The first international standard that dealt with all indoor environmental parameters (thermal comfort, air quality, lighting and acoustic) was published in 2007 as EN15251. This standard prescribed input parameters for design and assessment of energy performance of buildings and was a part of the set of standards developed to support the implementation of the Energy Performance of Buildings Directive in Europe. The standard has now been revised and issued for public comments with a new number: prEN16798-1. Besides the standard, a Technical Report 16798-2 is also being developed to support and explain the standard in more details.
One of the most interesting criteria is based on an occupant and a visitor ventilation rates. An occupant as a possible design for adapted persons, i.e. persons that have occupied the space for more than 15 minutes and then adapted to the odour level of bioeffluent from the occupants. This may be relevant for spaces like conference rooms and auditorium, where people enter at the same time. The odour level will increase (perceived air quality decrease); but at the same time the occupants adapt to the odour level in the space and the lower ventilation and level of perceived air quality acceptable. This is as example the basis for the minimum ventilation rates given in ASHRAE standard 62.1. In the present standard prEN16798-1 the criteria of a total ventilation of minimum 4 l/s person must be fulfilled. It can be seen in Table 5 that only in a few cases the criteria of 4 l/s person will be used and only for category 4. On the other hand if the ventilation rate is designed for adapted occupants the criteria of minimum 4 l/s person is used in all cases except for Category I. The values in italics indicate situations where the calculated ventilation rate is lower than the minimum value of 4 l/s per person required for health.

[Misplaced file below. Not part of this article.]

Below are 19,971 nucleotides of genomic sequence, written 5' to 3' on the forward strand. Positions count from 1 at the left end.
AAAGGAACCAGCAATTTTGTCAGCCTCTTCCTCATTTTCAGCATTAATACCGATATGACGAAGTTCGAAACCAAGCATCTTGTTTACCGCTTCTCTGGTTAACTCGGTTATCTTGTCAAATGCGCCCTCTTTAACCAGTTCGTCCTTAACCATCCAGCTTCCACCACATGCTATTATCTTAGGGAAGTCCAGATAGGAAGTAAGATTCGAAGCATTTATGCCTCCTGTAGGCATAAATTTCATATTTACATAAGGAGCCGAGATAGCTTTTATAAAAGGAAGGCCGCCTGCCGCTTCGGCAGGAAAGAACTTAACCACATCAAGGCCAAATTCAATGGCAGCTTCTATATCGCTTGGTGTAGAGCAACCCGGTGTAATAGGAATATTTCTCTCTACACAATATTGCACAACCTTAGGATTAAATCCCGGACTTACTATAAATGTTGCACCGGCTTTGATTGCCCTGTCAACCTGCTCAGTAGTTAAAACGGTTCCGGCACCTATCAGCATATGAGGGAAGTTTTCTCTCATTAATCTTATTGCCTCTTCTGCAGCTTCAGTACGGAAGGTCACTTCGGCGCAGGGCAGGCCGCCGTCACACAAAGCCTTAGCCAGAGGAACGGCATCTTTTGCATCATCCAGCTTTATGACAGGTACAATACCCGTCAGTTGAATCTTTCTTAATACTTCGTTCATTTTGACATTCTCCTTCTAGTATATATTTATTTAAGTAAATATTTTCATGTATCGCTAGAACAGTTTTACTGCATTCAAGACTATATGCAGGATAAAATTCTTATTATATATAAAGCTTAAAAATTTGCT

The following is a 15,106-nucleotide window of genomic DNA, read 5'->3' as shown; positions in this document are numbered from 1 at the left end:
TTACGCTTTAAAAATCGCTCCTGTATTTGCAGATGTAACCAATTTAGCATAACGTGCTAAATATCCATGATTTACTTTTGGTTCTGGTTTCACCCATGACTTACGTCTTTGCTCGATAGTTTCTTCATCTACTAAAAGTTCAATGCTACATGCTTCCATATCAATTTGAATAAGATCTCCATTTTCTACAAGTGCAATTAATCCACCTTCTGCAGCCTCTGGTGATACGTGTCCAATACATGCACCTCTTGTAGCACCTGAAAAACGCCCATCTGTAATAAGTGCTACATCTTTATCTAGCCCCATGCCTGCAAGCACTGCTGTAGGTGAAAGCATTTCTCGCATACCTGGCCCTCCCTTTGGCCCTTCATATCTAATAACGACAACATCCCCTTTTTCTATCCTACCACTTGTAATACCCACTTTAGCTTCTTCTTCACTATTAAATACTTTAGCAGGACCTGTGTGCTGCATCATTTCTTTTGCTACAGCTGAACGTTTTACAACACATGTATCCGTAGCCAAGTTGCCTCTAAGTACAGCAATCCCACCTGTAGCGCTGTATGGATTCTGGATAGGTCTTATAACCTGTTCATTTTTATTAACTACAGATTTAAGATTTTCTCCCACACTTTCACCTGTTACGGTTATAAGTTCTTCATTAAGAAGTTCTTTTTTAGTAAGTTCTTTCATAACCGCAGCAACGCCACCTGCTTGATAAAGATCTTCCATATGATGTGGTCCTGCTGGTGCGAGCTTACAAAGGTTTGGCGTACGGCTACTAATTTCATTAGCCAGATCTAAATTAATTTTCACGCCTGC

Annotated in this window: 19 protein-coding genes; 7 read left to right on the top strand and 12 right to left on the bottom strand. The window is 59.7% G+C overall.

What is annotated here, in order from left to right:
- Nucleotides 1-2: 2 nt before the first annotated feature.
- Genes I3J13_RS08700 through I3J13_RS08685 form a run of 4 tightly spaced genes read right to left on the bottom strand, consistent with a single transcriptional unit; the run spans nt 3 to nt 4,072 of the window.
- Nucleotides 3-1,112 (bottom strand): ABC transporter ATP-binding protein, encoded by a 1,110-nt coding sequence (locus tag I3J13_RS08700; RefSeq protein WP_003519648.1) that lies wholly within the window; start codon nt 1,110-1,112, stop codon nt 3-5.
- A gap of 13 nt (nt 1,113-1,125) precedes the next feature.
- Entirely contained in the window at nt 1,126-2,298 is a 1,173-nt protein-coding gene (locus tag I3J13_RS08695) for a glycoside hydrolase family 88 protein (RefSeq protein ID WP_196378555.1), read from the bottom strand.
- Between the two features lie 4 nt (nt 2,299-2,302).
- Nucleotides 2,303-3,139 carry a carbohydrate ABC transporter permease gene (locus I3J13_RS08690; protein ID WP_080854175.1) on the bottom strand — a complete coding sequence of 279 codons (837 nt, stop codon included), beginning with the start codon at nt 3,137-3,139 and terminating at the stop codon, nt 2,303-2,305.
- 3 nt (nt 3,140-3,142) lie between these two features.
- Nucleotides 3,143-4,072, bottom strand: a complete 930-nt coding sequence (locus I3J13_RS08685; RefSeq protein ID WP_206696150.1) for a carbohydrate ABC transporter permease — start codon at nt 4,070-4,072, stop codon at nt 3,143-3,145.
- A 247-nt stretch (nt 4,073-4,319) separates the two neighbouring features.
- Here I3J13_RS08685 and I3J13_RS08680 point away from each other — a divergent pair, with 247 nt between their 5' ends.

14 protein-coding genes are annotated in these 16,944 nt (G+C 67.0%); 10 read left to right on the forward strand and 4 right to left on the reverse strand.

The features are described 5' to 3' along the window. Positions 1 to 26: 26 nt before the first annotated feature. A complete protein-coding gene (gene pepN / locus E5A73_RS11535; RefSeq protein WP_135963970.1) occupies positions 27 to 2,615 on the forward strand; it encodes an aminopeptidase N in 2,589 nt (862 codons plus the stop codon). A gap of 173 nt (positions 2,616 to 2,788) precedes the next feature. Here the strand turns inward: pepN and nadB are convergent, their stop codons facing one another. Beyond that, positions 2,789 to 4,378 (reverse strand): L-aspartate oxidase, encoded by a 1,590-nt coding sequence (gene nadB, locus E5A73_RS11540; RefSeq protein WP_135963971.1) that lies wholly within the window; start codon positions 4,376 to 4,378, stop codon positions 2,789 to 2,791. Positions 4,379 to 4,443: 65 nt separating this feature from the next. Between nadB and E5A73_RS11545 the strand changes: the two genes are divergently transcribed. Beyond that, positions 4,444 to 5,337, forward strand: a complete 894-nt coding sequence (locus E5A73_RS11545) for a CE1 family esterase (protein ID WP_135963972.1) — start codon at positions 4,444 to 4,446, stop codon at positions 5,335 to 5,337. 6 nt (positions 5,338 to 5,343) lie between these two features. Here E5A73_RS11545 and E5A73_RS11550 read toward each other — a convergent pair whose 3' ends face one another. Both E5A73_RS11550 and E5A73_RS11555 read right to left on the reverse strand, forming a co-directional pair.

This is an excerpt from the article on “Indoor environmental input parameters for the design and assessment of energy performance of buildings” by Bjarne W. Olesen published in the REHVA Journal 1/2015.